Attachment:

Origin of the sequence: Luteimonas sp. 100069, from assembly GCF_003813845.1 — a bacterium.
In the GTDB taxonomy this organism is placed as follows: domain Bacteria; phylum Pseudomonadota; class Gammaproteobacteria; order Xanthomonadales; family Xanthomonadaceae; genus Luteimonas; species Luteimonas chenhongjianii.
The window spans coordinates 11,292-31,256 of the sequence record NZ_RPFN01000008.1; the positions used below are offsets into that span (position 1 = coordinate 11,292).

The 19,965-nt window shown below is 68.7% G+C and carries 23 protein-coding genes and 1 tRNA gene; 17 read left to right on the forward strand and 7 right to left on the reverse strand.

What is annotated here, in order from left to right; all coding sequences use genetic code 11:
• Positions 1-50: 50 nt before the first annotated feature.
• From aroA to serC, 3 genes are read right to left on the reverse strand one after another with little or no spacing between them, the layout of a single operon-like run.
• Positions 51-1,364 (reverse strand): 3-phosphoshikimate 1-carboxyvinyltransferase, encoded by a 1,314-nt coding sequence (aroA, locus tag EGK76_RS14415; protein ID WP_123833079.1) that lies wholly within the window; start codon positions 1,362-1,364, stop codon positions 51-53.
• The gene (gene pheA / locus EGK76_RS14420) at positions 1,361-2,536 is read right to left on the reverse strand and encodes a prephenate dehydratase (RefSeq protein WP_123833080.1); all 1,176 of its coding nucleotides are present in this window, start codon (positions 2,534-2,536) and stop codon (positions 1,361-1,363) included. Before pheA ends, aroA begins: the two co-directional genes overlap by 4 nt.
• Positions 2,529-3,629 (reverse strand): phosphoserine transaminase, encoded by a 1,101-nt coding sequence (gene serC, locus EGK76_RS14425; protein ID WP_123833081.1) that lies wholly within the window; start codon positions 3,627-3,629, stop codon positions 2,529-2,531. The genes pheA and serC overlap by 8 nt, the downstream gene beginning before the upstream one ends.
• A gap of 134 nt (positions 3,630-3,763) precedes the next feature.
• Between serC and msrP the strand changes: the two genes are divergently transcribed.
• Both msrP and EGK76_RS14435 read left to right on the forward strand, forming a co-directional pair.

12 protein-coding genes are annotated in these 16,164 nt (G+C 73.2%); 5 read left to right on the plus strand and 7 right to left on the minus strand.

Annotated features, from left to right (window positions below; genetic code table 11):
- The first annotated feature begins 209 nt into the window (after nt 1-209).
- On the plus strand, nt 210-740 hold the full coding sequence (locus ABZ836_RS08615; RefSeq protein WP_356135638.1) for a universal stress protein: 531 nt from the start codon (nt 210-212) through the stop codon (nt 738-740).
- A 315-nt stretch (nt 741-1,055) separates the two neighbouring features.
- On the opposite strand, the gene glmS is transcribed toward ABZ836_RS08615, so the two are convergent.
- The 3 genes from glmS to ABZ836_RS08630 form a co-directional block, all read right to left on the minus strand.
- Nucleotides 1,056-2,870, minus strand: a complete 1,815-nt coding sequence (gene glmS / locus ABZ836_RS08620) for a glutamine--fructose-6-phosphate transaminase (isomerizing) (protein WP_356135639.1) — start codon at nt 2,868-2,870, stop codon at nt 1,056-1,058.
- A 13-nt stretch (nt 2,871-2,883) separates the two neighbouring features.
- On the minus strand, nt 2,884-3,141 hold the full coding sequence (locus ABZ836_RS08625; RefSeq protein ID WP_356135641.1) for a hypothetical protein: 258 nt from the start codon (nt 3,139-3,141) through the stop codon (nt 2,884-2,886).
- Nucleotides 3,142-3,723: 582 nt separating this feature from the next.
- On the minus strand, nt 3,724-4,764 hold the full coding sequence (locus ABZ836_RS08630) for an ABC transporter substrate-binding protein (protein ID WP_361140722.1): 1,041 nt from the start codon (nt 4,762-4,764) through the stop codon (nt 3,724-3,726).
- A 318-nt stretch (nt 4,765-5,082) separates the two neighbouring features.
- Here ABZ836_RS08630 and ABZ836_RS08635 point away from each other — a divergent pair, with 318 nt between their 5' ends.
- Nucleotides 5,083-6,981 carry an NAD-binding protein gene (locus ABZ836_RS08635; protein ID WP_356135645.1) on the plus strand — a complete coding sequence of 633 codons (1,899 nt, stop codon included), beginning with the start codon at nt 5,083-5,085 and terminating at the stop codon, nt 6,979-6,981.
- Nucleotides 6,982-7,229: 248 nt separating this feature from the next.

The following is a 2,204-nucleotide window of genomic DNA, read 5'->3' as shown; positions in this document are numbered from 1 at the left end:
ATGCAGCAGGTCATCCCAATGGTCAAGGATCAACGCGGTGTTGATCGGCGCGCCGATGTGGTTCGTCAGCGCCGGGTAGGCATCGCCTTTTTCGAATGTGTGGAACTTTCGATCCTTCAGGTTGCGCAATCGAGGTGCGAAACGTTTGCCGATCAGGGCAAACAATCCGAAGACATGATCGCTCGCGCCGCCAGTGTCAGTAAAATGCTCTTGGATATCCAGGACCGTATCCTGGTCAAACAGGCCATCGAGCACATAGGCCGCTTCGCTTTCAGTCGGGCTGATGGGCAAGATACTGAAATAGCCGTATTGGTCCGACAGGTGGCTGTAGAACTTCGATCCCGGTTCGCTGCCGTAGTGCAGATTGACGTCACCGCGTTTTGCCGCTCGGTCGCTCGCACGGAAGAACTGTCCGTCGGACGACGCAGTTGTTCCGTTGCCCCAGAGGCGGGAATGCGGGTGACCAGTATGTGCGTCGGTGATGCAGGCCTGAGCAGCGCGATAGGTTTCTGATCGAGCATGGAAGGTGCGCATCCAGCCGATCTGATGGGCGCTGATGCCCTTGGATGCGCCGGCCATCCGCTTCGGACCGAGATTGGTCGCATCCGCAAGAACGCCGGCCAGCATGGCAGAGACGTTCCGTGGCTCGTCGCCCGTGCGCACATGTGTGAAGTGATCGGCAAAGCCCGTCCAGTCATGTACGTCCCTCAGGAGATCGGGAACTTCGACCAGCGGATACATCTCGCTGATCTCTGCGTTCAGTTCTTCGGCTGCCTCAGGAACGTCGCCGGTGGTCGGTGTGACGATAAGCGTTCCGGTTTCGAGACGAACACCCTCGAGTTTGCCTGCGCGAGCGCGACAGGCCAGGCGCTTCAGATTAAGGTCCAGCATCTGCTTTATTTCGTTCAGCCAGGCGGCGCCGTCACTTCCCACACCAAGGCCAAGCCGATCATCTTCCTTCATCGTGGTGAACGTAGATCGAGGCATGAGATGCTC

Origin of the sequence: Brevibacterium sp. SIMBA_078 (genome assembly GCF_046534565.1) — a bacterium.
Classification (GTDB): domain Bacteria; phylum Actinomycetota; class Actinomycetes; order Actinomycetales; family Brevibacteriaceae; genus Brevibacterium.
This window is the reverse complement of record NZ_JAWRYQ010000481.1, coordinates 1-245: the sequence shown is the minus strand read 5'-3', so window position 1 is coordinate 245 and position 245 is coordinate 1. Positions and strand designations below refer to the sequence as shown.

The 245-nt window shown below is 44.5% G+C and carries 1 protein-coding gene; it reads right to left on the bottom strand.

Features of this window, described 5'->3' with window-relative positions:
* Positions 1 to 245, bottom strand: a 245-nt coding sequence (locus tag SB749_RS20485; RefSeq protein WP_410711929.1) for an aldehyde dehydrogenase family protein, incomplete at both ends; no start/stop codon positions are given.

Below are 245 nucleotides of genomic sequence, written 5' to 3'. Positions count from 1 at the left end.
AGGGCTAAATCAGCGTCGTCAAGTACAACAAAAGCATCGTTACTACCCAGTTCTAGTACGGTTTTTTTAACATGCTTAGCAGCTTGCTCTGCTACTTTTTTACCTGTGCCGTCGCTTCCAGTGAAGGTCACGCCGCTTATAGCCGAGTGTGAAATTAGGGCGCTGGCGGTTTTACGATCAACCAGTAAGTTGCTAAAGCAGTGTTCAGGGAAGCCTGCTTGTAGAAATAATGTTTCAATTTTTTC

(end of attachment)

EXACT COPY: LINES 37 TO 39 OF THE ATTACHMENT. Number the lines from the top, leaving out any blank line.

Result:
* Positions 1 to 245, bottom strand: a 245-nt coding sequence (locus tag SB749_RS20485; RefSeq protein WP_410711929.1) for an aldehyde dehydrogenase family protein, incomplete at both ends; no start/stop codon positions are given.

Below are 245 nucleotides of genomic sequence, written 5' to 3'. Positions count from 1 at the left end.
AGGGCTAAATCAGCGTCGTCAAGTACAACAAAAGCATCGTTACTACCCAGTTCTAGTACGGTTTTTTTAACATGCTTAGCAGCTTGCTCTGCTACTTTTTTACCTGTGCCGTCGCTTCCAGTGAAGGTCACGCCGCTTATAGCCGAGTGTGAAATTAGGGCGCTGGCGGTTTTACGATCAACCAGTAAGTTGCTAAAGCAGTGTTCAGGGAAGCCTGCTTGTAGAAATAATGTTTCAATTTTTTC